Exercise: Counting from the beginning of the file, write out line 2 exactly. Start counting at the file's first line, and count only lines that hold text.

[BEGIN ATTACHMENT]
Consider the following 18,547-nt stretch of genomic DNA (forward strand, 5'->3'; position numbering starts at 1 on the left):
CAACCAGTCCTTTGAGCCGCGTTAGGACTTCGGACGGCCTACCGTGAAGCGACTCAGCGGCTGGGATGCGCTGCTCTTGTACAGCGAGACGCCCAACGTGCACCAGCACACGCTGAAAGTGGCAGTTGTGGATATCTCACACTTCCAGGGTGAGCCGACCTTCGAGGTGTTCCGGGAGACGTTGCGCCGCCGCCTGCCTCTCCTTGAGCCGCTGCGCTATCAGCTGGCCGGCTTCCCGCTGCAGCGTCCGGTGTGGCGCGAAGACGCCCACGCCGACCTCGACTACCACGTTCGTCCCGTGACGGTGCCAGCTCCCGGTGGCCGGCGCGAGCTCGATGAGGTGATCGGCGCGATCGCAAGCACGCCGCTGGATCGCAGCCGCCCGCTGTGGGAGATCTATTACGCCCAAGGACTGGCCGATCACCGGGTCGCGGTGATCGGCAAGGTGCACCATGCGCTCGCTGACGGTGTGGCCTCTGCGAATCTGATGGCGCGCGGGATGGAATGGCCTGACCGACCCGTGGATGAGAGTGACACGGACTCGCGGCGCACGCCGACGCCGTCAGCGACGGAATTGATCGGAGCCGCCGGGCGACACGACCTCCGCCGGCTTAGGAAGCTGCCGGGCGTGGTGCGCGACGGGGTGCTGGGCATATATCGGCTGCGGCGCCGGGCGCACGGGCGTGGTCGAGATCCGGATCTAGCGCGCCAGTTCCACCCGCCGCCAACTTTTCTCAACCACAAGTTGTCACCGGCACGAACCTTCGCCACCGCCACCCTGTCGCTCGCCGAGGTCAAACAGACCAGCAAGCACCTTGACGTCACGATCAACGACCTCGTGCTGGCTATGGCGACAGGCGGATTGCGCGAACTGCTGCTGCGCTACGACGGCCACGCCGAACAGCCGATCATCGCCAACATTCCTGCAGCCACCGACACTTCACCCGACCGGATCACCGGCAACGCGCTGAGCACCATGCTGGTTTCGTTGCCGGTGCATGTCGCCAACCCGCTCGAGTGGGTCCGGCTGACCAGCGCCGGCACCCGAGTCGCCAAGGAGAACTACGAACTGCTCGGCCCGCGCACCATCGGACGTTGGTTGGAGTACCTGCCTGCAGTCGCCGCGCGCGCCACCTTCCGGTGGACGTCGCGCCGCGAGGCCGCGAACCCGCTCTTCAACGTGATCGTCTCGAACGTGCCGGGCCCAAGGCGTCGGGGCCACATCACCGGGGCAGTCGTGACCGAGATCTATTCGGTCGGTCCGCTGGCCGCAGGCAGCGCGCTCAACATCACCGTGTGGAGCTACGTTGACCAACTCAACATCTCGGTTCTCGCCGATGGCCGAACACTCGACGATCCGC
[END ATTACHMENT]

CAACCAGTCCTTTGAGCCGCGTTAGGACTTCGGACGGCCTACCGTGAAGCGACTCAGCGGCTGGGATGCGCTGCTCTTGTACAGCGAGACGCCCAACGTGCACCAGCACACGCTGAAAGTGGCAGTTGTGGATATCTCACACTTCCAGGGTGAGCCGACCTTCGAGGTGTTCCGGGAGACGTTGCGCCGCCGCCTGCCTCTCCTTGAGCCGCTGCGCTATCAGCTGGCCGGCTTCCCGCTGCAGCGTCCGGTGTGGCGCGAAGACGCCCACGCCGACCTCGACTACCACGTTCGTCCCGTGACGGTGCCAGCTCCCGGTGGCCGGCGCGAGCTCGATGAGGTGATCGGCGCGATCGCAAGCACGCCGCTGGATCGCAGCCGCCCGCTGTGGGAGATCTATTACGCCCAAGGACTGGCCGATCACCGGGTCGCGGTGATCGGCAAGGTGCACCATGCGCTCGCTGACGGTGTGGCCTCTGCGAATCTGATGGCGCGCGGGATGGAATGGCCTGACCGACCCGTGGATGAGAGTGACACGGACTCGCGGCGCACGCCGACGCCGTCAGCGACGGAATTGATCGGAGCCGCCGGGCGACACGACCTCCGCCGGCTTAGGAAGCTGCCGGGCGTGGTGCGCGACGGGGTGCTGGGCATATATCGGCTGCGGCGCCGGGCGCACGGGCGTGGTCGAGATCCGGATCTAGCGCGCCAGTTCCACCCGCCGCCAACTTTTCTCAACCACAAGTTGTCACCGGCACGAACCTTCGCCACCGCCACCCTGTCGCTCGCCGAGGTCAAACAGACCAGCAAGCACCTTGACGTCACGATCAACGACCTCGTGCTGGCTATGGCGACAGGCGGATTGCGCGAACTGCTGCTGCGCTACGACGGCCACGCCGAACAGCCGATCATCGCCAACATTCCTGCAGCCACCGACACTTCACCCGACCGGATCACCGGCAACGCGCTGAGCACCATGCTGGTTTCGTTGCCGGTGCATGTCGCCAACCCGCTCGAGTGGGTCCGGCTGACCAGCGCCGGCACCCGAGTCGCCAAGGAGAACTACGAACTGCTCGGCCCGCGCACCATCGGACGTTGGTTGGAGTACCTGCCTGCAGTCGCCGCGCGCGCCACCTTCCGGTGGACGTCGCGCCGCGAGGCCGCGAACCCGCTCTTCAACGTGATCGTCTCGAACGTGCCGGGCCCAAGGCGTCGGGGCCACATCACCGGGGCAGTCGTGACCGAGATCTATTCGGTCGGTCCGCTGGCCGCAGGCAGCGCGCTCAACATCACCGTGTGGAGCTACGTTGACCAACTCAACATCTCGGTTCTCGCCGATGGCCGAACACTCGACGATCCGC